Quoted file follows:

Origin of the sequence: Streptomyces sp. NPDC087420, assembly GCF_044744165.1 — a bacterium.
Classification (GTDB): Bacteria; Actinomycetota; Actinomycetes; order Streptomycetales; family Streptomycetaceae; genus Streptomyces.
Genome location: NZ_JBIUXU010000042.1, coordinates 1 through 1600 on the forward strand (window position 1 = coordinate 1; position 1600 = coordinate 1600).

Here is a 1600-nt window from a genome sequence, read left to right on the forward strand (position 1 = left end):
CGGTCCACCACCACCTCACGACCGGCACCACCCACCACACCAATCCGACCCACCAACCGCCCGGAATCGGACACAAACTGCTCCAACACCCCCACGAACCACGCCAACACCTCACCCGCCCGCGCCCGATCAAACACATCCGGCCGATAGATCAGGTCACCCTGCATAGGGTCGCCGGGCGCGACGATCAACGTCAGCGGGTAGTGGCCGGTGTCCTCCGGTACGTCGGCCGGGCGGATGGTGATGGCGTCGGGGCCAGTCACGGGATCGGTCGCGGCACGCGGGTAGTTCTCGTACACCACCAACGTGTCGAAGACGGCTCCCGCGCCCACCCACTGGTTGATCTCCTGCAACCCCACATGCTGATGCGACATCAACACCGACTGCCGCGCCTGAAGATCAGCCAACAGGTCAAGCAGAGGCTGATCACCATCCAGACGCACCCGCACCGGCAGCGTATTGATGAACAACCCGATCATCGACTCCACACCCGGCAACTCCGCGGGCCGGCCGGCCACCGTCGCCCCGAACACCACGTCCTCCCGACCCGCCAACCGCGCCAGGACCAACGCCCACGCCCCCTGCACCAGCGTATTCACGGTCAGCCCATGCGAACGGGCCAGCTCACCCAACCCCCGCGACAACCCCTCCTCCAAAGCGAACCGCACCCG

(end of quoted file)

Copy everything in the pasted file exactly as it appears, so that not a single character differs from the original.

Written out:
Origin of the sequence: Streptomyces sp. NPDC087420, assembly GCF_044744165.1 — a bacterium.
Classification (GTDB): Bacteria; Actinomycetota; Actinomycetes; order Streptomycetales; family Streptomycetaceae; genus Streptomyces.
Genome location: NZ_JBIUXU010000042.1, coordinates 1 through 1600 on the forward strand (window position 1 = coordinate 1; position 1600 = coordinate 1600).

Here is a 1600-nt window from a genome sequence, read left to right on the forward strand (position 1 = left end):
CGGTCCACCACCACCTCACGACCGGCACCACCCACCACACCAATCCGACCCACCAACCGCCCGGAATCGGACACAAACTGCTCCAACACCCCCACGAACCACGCCAACACCTCACCCGCCCGCGCCCGATCAAACACATCCGGCCGATAGATCAGGTCACCCTGCATAGGGTCGCCGGGCGCGACGATCAACGTCAGCGGGTAGTGGCCGGTGTCCTCCGGTACGTCGGCCGGGCGGATGGTGATGGCGTCGGGGCCAGTCACGGGATCGGTCGCGGCACGCGGGTAGTTCTCGTACACCACCAACGTGTCGAAGACGGCTCCCGCGCCCACCCACTGGTTGATCTCCTGCAACCCCACATGCTGATGCGACATCAACACCGACTGCCGCGCCTGAAGATCAGCCAACAGGTCAAGCAGAGGCTGATCACCATCCAGACGCACCCGCACCGGCAGCGTATTGATGAACAACCCGATCATCGACTCCACACCCGGCAACTCCGCGGGCCGGCCGGCCACCGTCGCCCCGAACACCACGTCCTCCCGACCCGCCAACCGCGCCAGGACCAACGCCCACGCCCCCTGCACCAGCGTATTCACGGTCAGCCCATGCGAACGGGCCAGCTCACCCAACCCCCGCGACAACCCCTCCTCCAAAGCGAACCGCACCCG